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Photosystem II

  1. Govindjee1,
  2. Jan F Kern2,
  3. Johannes Messinger3,
  4. John Whitmarsh4

Published Online: 15 FEB 2010

DOI: 10.1002/9780470015902.a0000669.pub2



How to Cite

Govindjee, Kern, J. F., Messinger, J. and Whitmarsh, J. 2010. Photosystem II. eLS. .

Author Information

  1. 1

    University of Illinois at Urbana-Champaign, Urbana, Illinois, USA

  2. 2

    Lawrence Berkeley National Laboratory, Berkeley, California, USA

  3. 3

    Umeå University, Umeå, Sweden

  4. 4

    National Institutes of Health, Bethesda, Maryland, USA

Publication History

  1. Published Online: 15 FEB 2010


Photosystem II (PSII) is a specialized protein complex that uses light energy to drive the transfer of electrons from water to plastoquinone, resulting in the production of oxygen and the release of reduced plastoquinone into the photosynthetic membrane. The key components of the PSII complex include a peripheral antenna system that employs chlorophyll and other pigment molecules to absorb light, a reaction centre at the core of the complex that is the site of the initial electron transfer reactions, an Mn4OxCa cluster that catalyses water oxidation and a binding pocket for the reduction of plastoquinone. PSII is the sole source of oxygen production in all oxygenic photosynthetic organisms, which include plants, algae and cyanobacteria. In these organisms, PSII operates in series with other protein complexes, including the PSI reaction centre, to produce the reduced form of nicotenamide–adenine dinucleotide phosphate (NADPH) and adenosine triphosphate (ATP), which is used in the Calvin–Benson cycle to produce carbohydrates from carbon dioxide.

Key concepts

  • Photosystem II (PSII) is a membrane-embedded protein–pigment complex, containing more than 20 subunits and approximately 100 cofactors.

  • Antenna and reaction centre regions in PSII are in separate protein complexes.

  • Light is absorbed by chlorophyll, carotenoid and phycobilin pigments in the antenna regions and the excitation energy is rapidly transferred to the reaction centre domain.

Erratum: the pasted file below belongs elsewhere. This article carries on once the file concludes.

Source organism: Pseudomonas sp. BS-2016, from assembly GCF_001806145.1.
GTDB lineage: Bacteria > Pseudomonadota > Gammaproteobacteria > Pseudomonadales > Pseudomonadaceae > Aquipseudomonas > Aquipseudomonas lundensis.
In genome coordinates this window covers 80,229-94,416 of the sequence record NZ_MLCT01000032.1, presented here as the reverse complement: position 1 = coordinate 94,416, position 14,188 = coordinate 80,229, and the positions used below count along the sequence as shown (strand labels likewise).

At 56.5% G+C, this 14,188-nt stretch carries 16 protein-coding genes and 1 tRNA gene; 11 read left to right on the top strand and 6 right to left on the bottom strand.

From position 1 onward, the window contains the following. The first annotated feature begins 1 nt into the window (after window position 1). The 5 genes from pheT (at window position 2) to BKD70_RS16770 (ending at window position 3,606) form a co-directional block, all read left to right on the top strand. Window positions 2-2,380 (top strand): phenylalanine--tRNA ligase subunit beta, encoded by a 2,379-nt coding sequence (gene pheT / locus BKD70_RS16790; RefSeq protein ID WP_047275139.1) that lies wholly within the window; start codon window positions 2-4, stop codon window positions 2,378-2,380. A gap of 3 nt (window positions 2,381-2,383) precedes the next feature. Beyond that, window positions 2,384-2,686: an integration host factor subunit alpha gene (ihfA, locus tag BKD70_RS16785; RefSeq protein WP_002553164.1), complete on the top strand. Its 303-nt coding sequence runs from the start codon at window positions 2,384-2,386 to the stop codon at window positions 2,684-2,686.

• PSII can switch among different modes to either utilize up to 90% of the incident light for charge separation (under low light conditions) or convert a large portion of the excess light into heat and light (fluorescence) (under high light conditions).

  • The initial light-induced charge separation results in the formation of a chlorophyll cation and a pheophytin anion which are approximately 10 Å apart; this charge separation is rapidly stabilized by transfer of the charges to other more distant cofactors.

  • The oxidation of water occurs at an Mn4OxCa cluster embedded in the protein environment of subunits D1 and CP43.

  • To oxidize two molecules of water four oxidizing equivalents must be accumulated in the Mn4OxCa cluster by four consecutive light-induced charge separation(s).

  • There are several conflicting proposals on the mechanism of water oxidation at the Mn4OxCa cluster in PSII.

  • The electrons and protons extracted from water by PSII are finally used to drive the reduction of NADP+ and the production of ATP, respectively.


  • photosynthesis;
  • reaction centre;
  • primary photochemistry;
  • oxygen evolution;
  • electron transport;
  • chlorophyll